HomeCircuit Court Admiralty CasesCoast Guard Regulation
Coast Guard Regulation

The following are digests and case links to Circuit Court Admiralty Cases that have as an issue Coast Guard regulation:

Lady v. Neal Glasser Marine, Inc.
Fifth Circuit Court of Appeals
September 26, 2000

Coast Guard Regulation: although the Federal Boat Safety Act and the Coast Guard's regulatory decisions do not expressly preempt plaintiff's state tort claim arising from injuries suffered as a result of a boating accident, implied conflict preemption does preclude his action because a state rule requiring propeller guards on recreational vessels would frustrate the Coast Guard's decision that recreational boats should not be required to be equipped with propeller guards.

In Re: Complaint of Transporter Marine, Inc.
Fifth Circuit Court of Appeals
July 13, 2000

Limitation of Liability Act/Coast Guard Regulation: the Coast Guard's adjudication of charges arising from the enforcement of its drug and alcohol testing regulations are exempt from exoneration or limitation proceedings under the Limitation of Liability Act. 

Mallard Bay Drilling v. Herman
Fifth Circuit Court of Appeals
June 2, 2000

Coast Guard Regulation: OSHA has no jurisdiction to regulate the working conditions of seamen aboard a drilling  barge, which is a vessel in navigation subject to the Coast Guard's exclusive regulatory jurisdiction.

Myers v. American Triumph F/V
Ninth Circuit Court of Appeals
August 13, 2001

Coast Guard Regulation: plaintiff's admiralty action against the American Triumph F/V for conversion of the ferae nature fish that the Vessel had captured from 1989 through 1998 was properly dismissed since the Vessel had a Coast Guard Certificate of Documentation and Fishery Endorsement that was conclusive evidence of its qualification to be employed in the fishing trade.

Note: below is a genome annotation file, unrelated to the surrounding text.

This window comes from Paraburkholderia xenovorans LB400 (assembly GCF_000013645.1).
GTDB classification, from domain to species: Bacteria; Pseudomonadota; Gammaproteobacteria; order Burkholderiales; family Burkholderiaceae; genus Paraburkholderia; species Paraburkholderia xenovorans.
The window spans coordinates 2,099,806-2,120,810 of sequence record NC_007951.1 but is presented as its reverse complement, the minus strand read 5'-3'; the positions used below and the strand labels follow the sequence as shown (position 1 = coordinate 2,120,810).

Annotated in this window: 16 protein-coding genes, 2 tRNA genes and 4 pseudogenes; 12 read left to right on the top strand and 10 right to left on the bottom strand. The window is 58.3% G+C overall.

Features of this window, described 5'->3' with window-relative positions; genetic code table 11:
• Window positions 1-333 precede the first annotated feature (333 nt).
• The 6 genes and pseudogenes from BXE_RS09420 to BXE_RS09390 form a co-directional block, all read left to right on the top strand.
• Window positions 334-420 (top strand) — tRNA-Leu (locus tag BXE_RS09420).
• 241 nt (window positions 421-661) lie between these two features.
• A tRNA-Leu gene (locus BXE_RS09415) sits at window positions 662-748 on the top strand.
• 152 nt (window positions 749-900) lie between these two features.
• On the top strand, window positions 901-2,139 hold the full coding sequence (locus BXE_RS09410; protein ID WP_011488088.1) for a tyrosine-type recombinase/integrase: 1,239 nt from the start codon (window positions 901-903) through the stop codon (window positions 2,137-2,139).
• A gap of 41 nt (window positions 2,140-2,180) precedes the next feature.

In re Bluewater Network & Ocean Advocates
District of Columbia Circuit Court of Appeals
December 22, 2000

Coast Guard Regulation/OPA 90: sections 4110(a) and (b) of OPA 90 indisputably command the Coast Guard to establish compliance standards and use requirements for tank level and pressure monitoring ("TLPM") devices by August 1991; because of this "clear statutory mandate, a deadline nine-years ignored, and an agency that has admitted its continuing recalcitrance," the Coast Guard was directed to undertake prompt rulemaking with respect to TLPM devices; the Coast Guard is not required to initiate rulemaking pursuant to section 4116(c) of OPA 90 to define waters other than Prince William Sound ("other waters") over which single-hulled tankers must be escorted by at least two towing vessels since the section places no clear and mandatory duty on the Coast Guard to undertake "other waters" rulemaking.

About the WWW Virtual Library  |  Disclaimer  |   Feedback
© Todd Kenyon. All rights reserved.